Stress is a natural reaction to many situations in life, such as work, family, relationships and money problems.
We mentioned earlier on that a moderate amount of stress can help us perform better in challenging situations,34 but too much or prolonged stress can lead to physical problems. This can include lower immunity levels,35 digestive and intestinal difficulties, e.g. irritable bowel syndrome (IBS),36 or mental health problems such as depression.3 This means it is important to manage your stress and keep it at a healthy level to prevent long-term damage to your body and mind.
Stress is any change in the environment that requires your body to react and adjust in response. The body reacts to these changes with physical, mental, and emotional responses.
Stress is a normal part of life. Many events that happen to you and around you -- and many things that you do yourself -- put stress on your body. You can experience good or bad forms of stress from your environment, your body, and your thoughts.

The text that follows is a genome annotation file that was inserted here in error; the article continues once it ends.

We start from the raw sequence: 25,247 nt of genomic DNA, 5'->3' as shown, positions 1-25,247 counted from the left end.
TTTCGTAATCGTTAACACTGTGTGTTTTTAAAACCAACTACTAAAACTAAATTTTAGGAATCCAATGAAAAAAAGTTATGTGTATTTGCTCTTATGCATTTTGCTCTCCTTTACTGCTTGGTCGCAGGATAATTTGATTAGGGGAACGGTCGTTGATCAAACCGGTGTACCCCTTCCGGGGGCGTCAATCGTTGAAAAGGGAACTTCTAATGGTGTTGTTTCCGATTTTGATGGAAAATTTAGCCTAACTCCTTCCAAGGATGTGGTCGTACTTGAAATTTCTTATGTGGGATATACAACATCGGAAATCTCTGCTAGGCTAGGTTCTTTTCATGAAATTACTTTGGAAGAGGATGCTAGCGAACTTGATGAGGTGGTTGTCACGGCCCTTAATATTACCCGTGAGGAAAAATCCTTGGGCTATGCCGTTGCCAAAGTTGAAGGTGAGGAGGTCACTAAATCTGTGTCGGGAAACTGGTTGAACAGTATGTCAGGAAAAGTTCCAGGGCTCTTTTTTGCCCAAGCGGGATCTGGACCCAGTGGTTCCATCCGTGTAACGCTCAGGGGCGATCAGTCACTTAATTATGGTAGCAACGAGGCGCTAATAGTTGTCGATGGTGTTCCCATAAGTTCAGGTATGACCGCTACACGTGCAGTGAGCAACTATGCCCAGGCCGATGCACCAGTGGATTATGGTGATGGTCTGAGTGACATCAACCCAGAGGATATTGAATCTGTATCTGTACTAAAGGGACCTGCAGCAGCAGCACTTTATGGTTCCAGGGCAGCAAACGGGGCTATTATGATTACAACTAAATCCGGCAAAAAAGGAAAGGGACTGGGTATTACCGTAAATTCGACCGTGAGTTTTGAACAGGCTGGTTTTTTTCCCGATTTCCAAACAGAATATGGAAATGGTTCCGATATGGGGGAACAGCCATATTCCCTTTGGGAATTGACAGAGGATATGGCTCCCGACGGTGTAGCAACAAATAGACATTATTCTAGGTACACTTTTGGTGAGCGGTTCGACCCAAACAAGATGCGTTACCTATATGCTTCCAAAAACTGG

The human body is designed to experience stress and react to it. Stress can be positive ("eustress") -- such as a getting a job promotion or being given greater responsibilities -- keeping us alert and ready to avoid danger. Stress becomes negative ("distress") when a person faces continuous challenges without relief or relaxation between challenges. As a result, the person becomes overworked and stress-related tension builds.
Distress can lead to physical symptoms including headaches, upset stomach, elevated blood pressure, chest pain, and problems sleeping. Research suggests that stress also can bring on or worsen certain symptoms or diseases.
Stress also becomes harmful when people use alcohol, tobacco, or drugs to try to relieve their stress. Unfortunately, instead of relieving the stress and returning the body to a relaxed state, these substances tend to keep the body in a stressed state and cause more problems. Consider the following: